You know, found footage gets a bad rap. Yeah, yeah, I get it – it’s an excuse for a lot of people to cut back on the budget and go nuts on the shaky-cam to obscure bad special effects and even worse acting. But when it’s used right, there’s an intimacy to the found footage horror that no other side of the genre can really capture – it forces you up-close and personal with these stories and, at its best, it makes for some of the most engaging and compelling slices of horror cinema out there. As something of
a pathetic fangirl who never got over the Blair Witch Project an afficionado myself, I want to share with you a few of the best found footage movies that don’t get the credit they deserve. Cut the shaky-cam shrieking and cue the deeply unsettling human scares – to the list!
- Willow Creek
Now, I’m a tart for stories about cryptids (and occasionally even write my own at times) at the best of times, but finding good movies about them is pretty damn difficult. So many of them focus on creating the creature itself over the mythology that surrounds it, missing the point of the whole endeavour in the process. But Willow Creek understands that better than almost any other movie in the genre I’ve seen, tracking a young couple as they go goofing off into the forest in the hopes of finding Bigfoot.
A road-trip movie with a horror buried down somewhere in the goopy centre, Willow Creek is a simple premise that uses its micro-budget to its advantage. The scares are minimalistic and wildly effective, the whole third act basically taking place in a still one-take sequence inside of a tent, with excellent performances from the central duo landing it with the fearful weight it deserves. But, more than anything, the found footage element allows for the movie to capture the loose, exciting, and proudly amateur world of cryptid hunters, and forever has a place in my heart for that alone.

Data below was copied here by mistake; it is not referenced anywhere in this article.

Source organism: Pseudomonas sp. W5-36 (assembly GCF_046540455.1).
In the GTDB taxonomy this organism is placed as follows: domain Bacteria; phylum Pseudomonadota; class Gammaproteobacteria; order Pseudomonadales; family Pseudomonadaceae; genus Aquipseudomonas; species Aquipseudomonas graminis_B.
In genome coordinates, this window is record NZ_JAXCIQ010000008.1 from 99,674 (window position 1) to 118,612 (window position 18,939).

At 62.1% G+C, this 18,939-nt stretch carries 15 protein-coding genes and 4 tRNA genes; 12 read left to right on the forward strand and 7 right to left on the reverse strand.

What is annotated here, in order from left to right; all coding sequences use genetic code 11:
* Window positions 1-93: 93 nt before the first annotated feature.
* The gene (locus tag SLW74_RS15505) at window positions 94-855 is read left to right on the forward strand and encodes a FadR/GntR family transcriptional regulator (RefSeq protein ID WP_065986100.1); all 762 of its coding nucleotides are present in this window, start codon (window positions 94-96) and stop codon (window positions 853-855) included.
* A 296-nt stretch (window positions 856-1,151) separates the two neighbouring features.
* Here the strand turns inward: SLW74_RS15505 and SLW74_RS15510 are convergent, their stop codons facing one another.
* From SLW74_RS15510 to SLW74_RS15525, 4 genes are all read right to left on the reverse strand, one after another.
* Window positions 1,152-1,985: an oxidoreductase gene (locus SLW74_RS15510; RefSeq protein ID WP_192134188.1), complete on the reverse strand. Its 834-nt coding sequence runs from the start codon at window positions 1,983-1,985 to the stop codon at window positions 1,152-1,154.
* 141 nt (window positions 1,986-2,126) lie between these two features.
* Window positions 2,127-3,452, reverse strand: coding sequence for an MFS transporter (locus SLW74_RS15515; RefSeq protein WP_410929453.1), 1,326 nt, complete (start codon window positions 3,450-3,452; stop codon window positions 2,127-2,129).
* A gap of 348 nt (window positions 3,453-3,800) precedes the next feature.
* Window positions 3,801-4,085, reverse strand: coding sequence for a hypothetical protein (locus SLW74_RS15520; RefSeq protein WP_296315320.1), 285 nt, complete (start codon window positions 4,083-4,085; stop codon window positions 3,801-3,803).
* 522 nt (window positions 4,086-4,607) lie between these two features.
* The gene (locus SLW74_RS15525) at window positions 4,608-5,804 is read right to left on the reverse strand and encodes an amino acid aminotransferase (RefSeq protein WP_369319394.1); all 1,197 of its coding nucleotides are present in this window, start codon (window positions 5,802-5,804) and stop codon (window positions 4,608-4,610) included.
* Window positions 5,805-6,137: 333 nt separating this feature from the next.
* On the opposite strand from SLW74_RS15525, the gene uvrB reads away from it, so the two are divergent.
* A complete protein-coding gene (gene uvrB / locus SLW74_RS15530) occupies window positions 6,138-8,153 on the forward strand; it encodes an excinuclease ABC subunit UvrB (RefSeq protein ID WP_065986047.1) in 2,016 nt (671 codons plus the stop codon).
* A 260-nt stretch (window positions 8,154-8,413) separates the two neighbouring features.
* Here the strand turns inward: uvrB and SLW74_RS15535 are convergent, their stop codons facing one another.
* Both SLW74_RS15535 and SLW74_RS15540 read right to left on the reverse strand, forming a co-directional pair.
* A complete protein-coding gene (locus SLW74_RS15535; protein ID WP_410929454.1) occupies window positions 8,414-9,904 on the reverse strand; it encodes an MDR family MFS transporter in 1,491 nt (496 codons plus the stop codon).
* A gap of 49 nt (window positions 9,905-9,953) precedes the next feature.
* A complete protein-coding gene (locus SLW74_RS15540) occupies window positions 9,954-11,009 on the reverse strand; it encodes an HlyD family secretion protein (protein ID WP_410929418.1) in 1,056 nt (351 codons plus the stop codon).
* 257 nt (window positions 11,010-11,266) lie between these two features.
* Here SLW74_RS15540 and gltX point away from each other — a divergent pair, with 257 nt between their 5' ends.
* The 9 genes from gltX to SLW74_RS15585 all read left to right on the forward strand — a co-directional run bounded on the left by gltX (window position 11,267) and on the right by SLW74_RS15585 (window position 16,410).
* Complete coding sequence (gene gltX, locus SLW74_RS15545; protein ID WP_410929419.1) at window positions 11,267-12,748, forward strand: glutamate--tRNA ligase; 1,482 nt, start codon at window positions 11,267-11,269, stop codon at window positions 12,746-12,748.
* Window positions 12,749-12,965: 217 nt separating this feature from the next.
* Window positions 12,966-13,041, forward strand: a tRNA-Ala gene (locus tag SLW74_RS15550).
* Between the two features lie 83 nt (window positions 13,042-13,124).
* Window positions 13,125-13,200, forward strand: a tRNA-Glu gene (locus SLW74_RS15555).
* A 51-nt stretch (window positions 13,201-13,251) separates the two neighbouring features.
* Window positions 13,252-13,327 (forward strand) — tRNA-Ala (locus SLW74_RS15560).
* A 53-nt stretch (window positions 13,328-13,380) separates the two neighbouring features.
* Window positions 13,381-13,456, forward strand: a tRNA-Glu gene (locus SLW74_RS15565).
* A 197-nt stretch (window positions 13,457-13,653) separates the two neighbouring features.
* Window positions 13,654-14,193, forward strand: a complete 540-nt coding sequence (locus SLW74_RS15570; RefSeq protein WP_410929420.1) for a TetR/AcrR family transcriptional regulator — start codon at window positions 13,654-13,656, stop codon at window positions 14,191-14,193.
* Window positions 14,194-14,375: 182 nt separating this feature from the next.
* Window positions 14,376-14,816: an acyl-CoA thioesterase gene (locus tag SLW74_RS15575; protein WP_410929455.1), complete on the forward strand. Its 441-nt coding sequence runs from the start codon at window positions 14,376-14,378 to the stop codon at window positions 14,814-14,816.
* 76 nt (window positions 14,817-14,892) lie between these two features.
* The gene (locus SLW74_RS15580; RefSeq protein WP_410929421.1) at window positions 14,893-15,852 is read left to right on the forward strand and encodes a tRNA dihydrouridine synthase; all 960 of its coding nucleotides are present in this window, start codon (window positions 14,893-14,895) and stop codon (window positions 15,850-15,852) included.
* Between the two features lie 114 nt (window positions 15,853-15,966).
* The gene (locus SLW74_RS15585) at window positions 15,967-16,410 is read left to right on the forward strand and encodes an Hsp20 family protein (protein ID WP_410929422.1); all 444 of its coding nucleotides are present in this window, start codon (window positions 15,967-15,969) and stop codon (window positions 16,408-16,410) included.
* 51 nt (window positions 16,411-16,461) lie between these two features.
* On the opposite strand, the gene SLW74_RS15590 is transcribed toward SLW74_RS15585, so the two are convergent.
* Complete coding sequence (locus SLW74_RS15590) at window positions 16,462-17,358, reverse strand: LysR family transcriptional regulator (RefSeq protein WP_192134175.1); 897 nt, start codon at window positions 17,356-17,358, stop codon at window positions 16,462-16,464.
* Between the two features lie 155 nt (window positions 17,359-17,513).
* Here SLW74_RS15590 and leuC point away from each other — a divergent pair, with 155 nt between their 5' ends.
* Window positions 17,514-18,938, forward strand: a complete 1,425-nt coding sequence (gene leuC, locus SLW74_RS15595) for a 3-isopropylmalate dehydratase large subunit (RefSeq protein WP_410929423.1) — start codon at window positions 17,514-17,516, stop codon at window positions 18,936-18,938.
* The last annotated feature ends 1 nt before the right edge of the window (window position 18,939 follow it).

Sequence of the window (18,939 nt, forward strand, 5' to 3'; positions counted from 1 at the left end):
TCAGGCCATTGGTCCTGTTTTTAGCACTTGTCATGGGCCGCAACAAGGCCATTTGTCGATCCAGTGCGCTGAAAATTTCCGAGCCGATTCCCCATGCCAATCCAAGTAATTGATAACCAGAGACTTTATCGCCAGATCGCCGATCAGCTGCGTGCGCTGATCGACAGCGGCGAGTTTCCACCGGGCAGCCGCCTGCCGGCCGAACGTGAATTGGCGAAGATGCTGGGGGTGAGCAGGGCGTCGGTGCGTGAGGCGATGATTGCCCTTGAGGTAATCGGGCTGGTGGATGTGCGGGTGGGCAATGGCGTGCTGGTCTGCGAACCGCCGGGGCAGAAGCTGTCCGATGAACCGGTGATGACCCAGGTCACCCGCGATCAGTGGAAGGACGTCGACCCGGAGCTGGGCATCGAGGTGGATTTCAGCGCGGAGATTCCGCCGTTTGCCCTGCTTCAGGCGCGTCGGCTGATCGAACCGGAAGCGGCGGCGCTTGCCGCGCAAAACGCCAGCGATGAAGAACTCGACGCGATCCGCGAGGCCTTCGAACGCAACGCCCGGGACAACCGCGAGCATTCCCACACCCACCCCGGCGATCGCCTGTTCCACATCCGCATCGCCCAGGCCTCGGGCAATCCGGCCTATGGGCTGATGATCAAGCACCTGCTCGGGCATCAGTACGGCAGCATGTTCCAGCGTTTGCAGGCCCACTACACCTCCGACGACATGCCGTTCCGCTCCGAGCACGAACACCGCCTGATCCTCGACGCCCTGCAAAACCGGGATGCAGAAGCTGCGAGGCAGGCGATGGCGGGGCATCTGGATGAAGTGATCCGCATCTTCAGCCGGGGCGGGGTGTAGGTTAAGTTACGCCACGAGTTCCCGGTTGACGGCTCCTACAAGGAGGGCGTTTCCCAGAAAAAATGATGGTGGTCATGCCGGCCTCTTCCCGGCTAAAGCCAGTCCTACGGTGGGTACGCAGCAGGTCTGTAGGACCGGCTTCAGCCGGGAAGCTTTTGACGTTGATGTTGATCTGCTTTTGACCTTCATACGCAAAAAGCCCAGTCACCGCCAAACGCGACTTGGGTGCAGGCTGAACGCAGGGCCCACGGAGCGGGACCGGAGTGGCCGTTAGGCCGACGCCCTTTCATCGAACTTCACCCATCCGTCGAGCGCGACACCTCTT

2. Lake Mungo
Why aren’t people talking about Lake Mungo? Seriously, I have questions, because it’s hard to bring to mind a film which captures with the pinpoint, painful accuracy the stark emotional wasteland of grief, and the invitation to the mystic that comes with it, quite like this one.
Tracking an Australian family after the loss of their daughter in a freak drowning accident, Mungo starts out as this low-key investigation into loss – and then takes a turn to the paranormal, back again, and by the time it’s done, leaves you bending your mind to figure out just what it all meant. But this is not a movie of gimmick first; it’s one that uses the found footage conceit to get almost discomfortingly close to this grieving family, building the emotional centerpoint of the film on their loss and what it means – and what it has left them open to. Hereditary who? When it comes to grief, family, and what lies beyond, Lake Mungo is the only movie I care about.
3. Behind the Mask: The Rise of Leslie Vernon
I love a good meta-movie, and 2006’s found footage student movie about a wannabe serial killer franchise villain is about as sly and slick as you can get.
Featuring a fabulously entertaining lead performance by Nathan Baesal as the titular Leslie Vernon, and mercilessly skewering all those slasher tropes that you can’t help but love, it’s the perfect sort of self-referential flick: one that clearly has a whole lot of love for the genre it’s taking on, but that sees the inherent ridiculousness of the entire premise at the same time. Watching Vernon work his way up through the horror tropes as he tries to bring his own iconic Myers-style villain to life is a treat, and a third act twist gifts a brilliant and totally satisfying ending to the chaotic story. If you love slashers, this is the film for you – just be prepared for a few machete-swings in the direction of some of your secret favourites, too.
By Louise MacGregor
(header image via WhatCulture)